Today’s “MIPodcast Moment” comes from Rosalynde Welch, whose forthcoming article in the Mormon Studies Review focuses on the work of Adam Miller, Joseph Spencer, and other LDS theological and philosophical scholars.
I had an arresting start to my morning as I listened to historian Thomas Laqueur on the Maxwell Institute Podcast describe his experience scattering the ashes of his father—a German Jew forced to flee Nazi Germany never to return to his birthland—at the grave of his grandfather, a passionate German nationalist who died in 1927 before Hitler’s atrocities.
Laqueur himself is a rationalist atheist, but nevertheless he could not escape a profound encounter with the numinous at the nexus of family, history, and death. At the moment of mingling his father’s and grandfather’s remains in the place of their shared heritage, Laqueur said, it was as if he elided the despair of World War II, pinching off that segment of history—not to discard, but to redeem it as he stood between his father and grandfather and joined their hands across the years.
From the episode’s transcript:
BLAIR HODGES: We’re back with Thomas Laqueur, a professor of history at the University of California Berkeley and we’re talking about his book The Work of the Dead: A Cultural History of Mortal Remains. There’s quite a bit of information in the book about war and the importance of the names of the dead. Instead of covering all of it, let’s talk about one particular story. You tell a personal story about your own grandfather involving Judaism, Germany, and World War II that’s sort of symbolic of the importance of burial practices and how communities reckon with histories.
THOMAS LAQUEUR: So what happened was that my parents were German Jews who were forced to leave because of Hitler. And my grandfather, who I never knew—he died before Hitler, he died in 1927—was a very passionate German nationalist, as were many German Jews. And he was buried in a very spiffy beautiful cemetery in Hamburg called Ohlsdorf. And I knew what his grave looked like because my grandmother who escaped and who lived with us had a picture of it on her desk. So this grave sort of meant something to me growing up. And in 1995 I visited Germany for the first time and my wife said “Look, you should take some of your father’s ashes.” My father never returned to Germany. “You should take some of your father’s ashes and put them—mix them with the ashes of your grandfather in Germany.” And I said “Look, it’s completely ridiculous. First of all, I don’t have any of my father’s ashes. We put them in a flower bed in Virginia. And secondly, he would’ve thought this was crazy. My father was a very scientific—he was a pathologist and he would have thought this was just rubbish. And she said “No, no. This would—Just do it.” So I collected some dirt from the flower bed, which may have had some ashes in them, but of course the ashes would be no different from the fertilizer we put in to help the flowers. But she asked me to—we took this little bag of dirt from this grave—this flowerbed in Virginia and we took them to Hamburg and we found my grandfather’s grave and we mixed the dirt from my father’s with…it may have had my father’s ash, with my grandfather’s grave.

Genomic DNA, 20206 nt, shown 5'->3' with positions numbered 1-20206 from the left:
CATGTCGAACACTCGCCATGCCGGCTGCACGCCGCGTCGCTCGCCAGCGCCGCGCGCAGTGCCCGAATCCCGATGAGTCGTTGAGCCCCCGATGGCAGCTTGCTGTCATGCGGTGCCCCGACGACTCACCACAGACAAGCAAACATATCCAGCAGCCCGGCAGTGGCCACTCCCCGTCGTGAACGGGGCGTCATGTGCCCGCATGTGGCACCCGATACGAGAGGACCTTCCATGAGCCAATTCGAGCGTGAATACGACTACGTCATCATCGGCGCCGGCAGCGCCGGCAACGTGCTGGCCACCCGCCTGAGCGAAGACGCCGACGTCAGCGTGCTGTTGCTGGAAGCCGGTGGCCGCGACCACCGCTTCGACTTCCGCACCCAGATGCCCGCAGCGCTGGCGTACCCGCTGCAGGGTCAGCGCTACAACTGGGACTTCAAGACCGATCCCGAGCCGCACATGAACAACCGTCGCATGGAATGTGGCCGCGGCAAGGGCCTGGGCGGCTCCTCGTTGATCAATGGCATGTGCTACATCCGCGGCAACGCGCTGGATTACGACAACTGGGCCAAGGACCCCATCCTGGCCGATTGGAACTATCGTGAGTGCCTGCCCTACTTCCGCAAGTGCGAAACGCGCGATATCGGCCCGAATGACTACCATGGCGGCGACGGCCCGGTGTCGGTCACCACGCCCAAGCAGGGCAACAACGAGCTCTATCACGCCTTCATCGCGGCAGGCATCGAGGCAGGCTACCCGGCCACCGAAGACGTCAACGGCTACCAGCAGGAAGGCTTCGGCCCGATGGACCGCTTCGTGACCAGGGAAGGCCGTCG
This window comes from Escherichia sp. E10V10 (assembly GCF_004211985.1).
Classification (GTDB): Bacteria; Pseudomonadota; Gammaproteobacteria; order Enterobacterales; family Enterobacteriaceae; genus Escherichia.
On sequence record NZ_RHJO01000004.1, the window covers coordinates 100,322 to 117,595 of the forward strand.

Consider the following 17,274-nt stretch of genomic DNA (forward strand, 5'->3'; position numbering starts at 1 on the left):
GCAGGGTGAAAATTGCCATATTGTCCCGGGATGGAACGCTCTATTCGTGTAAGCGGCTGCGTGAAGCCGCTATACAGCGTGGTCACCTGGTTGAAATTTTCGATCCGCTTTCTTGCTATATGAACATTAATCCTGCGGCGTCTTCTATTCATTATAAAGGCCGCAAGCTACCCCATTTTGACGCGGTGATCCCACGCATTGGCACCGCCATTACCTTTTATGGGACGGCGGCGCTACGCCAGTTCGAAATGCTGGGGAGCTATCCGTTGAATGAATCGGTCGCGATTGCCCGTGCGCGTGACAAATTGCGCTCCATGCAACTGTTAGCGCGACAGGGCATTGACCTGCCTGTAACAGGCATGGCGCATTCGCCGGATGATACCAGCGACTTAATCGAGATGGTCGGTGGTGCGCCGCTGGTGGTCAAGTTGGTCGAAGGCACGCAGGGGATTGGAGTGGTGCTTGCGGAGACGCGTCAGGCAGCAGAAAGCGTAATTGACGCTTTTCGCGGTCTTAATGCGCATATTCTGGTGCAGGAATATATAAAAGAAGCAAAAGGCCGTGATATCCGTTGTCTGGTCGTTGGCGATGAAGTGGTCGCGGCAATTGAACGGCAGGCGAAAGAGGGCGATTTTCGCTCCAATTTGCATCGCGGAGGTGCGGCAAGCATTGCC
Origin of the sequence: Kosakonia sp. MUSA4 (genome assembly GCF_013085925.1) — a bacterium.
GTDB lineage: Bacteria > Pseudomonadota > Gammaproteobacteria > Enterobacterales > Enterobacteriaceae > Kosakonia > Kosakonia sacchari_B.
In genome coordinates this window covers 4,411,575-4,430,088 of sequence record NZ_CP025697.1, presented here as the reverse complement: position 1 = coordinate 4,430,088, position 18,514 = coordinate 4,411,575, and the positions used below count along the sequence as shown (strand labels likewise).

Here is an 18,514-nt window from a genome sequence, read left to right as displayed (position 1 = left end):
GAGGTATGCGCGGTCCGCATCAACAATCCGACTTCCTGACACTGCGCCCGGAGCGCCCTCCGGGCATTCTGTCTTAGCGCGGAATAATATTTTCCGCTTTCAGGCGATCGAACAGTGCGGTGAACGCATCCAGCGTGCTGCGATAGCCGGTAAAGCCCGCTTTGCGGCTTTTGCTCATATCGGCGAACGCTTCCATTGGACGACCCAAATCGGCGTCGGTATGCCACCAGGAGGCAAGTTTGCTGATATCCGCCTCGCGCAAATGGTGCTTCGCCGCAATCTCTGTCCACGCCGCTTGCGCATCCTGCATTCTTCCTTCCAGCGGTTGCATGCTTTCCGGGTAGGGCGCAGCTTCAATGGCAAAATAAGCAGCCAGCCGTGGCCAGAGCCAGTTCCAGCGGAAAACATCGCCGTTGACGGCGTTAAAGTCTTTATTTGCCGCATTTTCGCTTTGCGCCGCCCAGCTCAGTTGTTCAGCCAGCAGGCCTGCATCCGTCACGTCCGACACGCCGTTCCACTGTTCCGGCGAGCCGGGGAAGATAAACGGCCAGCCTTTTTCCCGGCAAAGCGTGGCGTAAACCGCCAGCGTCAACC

You know what? I felt like I was reconciling my father to his father. I felt like I was returning my father to Germany—which he had been terribly sad to have lost because of the Nazis—and I was making something right. And I was connecting myself to all this history. And I used this in the book to say about myself: Look, I don’t believe in anything about this. I don’t believe my father’s ashes were there. I don’t think he knew about it. I know he would have thought this was idiotic. I could give you no conceivable intellectual defense for what I did. And I call it sort of a “magic belief,” then, because it was enchanted for me. I use this to say, “Alright. Look, I give up. I don’t have a religious account of this. I don’t feel any kind of rational account. It just meant a lot to me.” And that’s kind of the foundational feeling that people have for the dead. And it did—it kind of elided World War II. It was if my father and my grandfather were buried in the same place as they would have been had this horrible history not transpired.
Thomas Laqueur isn’t a Mormon, but in this sense he already knows what it feels like to be one. The enchantment of the dead and death culture is a core feature of human experience, differently inflected in particular traditions but widely uniting the human family.
You can learn more about the cultural work of the dead in Thomas Laqueur’s MIPodcast interview (also available in transcript form) and in Laqueur’s book The Work of the Dead: A Cultural History of Mortal Remains.